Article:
All of the representatives of the trucking industry have agreed to a single submission to the National Transport Commission on amendments needed to improve the current chain of responsibility situation. Speaking at an industry information forum, hosted by Cooper Grace Ward Lawyers on the Gold Coast today, Chris Melham has outlined the road transport industry’s position on COR.
“Chain of responsibility is an extremely complex and inconsistent piece of legislation,” said Melham. “Over the last three of four years, the industry has, through NatRoad and other representative groups, been working with the NTC on COR.
“Our submission is going to be lodged with the NTC, by NatRoad and the ATA. This particular submission has got the support of every single road transport representative organisation in the ATA family. So that’s pretty powerful, going to government with one voice about what we think about COR and where it should go.
“We are at a really critical stage, in terms of industry and industry representation, because the jurisdictions are going to dig in. We are going in hard and going in united. That’s the message we are trying to get out there.
“One of our first concerns was how the bureaucracy put the draft out just before Christmas. This is what occurred with COR. Given the importance of this legislation, we were stunned the NTC saw fit to wait until Christmas, and give us a six week turnaround. We have put the federal and state ministers on notice, saying we can respond but we are far from happy with the window they’ve given industry to respond to the most critical piece of legislation in our sector.”
Currently the COR law is structured in a complex way by subject matter and duplicates rules in different sections. In the recent case against Demorange in Victoria, the judge acknowledged the magistrate may have interpreted sections of the law incorrectly. The submission from the trucking industry is calling for a new structure to the rules.
“Our job is to try and pull this legislation apart and make it simpler,” said Melham. “It will allow every party in the supply chain the opportunity to better understand what it is each individual company needs to do to design codes of practise, instruction manuals and guiding materials for employees to comply. The act should be structured to allow you to do that.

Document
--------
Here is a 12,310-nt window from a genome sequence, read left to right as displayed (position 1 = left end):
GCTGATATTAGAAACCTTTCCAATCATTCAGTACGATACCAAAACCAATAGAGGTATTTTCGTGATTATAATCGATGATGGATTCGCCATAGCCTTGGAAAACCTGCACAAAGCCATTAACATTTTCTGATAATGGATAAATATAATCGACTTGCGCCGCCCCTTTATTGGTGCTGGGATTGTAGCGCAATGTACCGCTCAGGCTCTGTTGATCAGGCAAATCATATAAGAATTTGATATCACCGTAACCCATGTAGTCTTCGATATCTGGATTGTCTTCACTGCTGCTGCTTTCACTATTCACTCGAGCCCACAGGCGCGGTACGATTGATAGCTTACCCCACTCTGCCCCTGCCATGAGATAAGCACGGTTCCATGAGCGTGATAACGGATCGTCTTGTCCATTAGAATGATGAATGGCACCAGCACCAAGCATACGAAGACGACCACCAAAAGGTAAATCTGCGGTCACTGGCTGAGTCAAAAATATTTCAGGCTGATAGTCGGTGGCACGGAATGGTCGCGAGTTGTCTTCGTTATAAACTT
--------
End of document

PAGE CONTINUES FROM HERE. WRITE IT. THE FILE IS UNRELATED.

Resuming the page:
“It’s our opinion it doesn’t do that. Because of this, it works in favour of the prosecutor, in this case, state governments, who have the backing of their treasury to take you to court. How can we defend that kind of scenario in a court of law? 95 per cent of the industry can’t and they cop the fines, infringements or vehicle groundings. That’s not what the law was set up to do.
“What our submission is actually saying is the act, particularly section 1A should be dismantled. Moved aside and replaced by a new format. The act should be structured along the lines of the parties in the supply chain.”
The submission suggests the first section of the act should define who are the parties in the chain of responsibility and what their specific duties are. It then asks for it to clearly define what ‘reasonable steps’ are, so the chain can understand what each part is expected to do so no-one in an operation is breaching the law. When the specific duties and responsibilities are clearly outlined, operators can then work out how to ensure they are compliant.
It also calls for the NTC and the NHVR to develop and produce the criteria for the NHVR to recognise a code of practice. Once this is achieved procedures already being followed can coalesce into a code of practice the trucking industry can use. When codes are in place, any business can be audited and compliance can be assured in an operation. An audited compliance can be held up in a court of law, if regulators prosecute operators.
“New South Wales is a very ruthless state when it comes to prosecution,” said Melham. “Our recommendations say jurisdictions should not be adopting a punitive approach. They should, actually be looking at education and awareness. We want to see NHVR to start rolling out greater communication with the industry and explain the law to us.”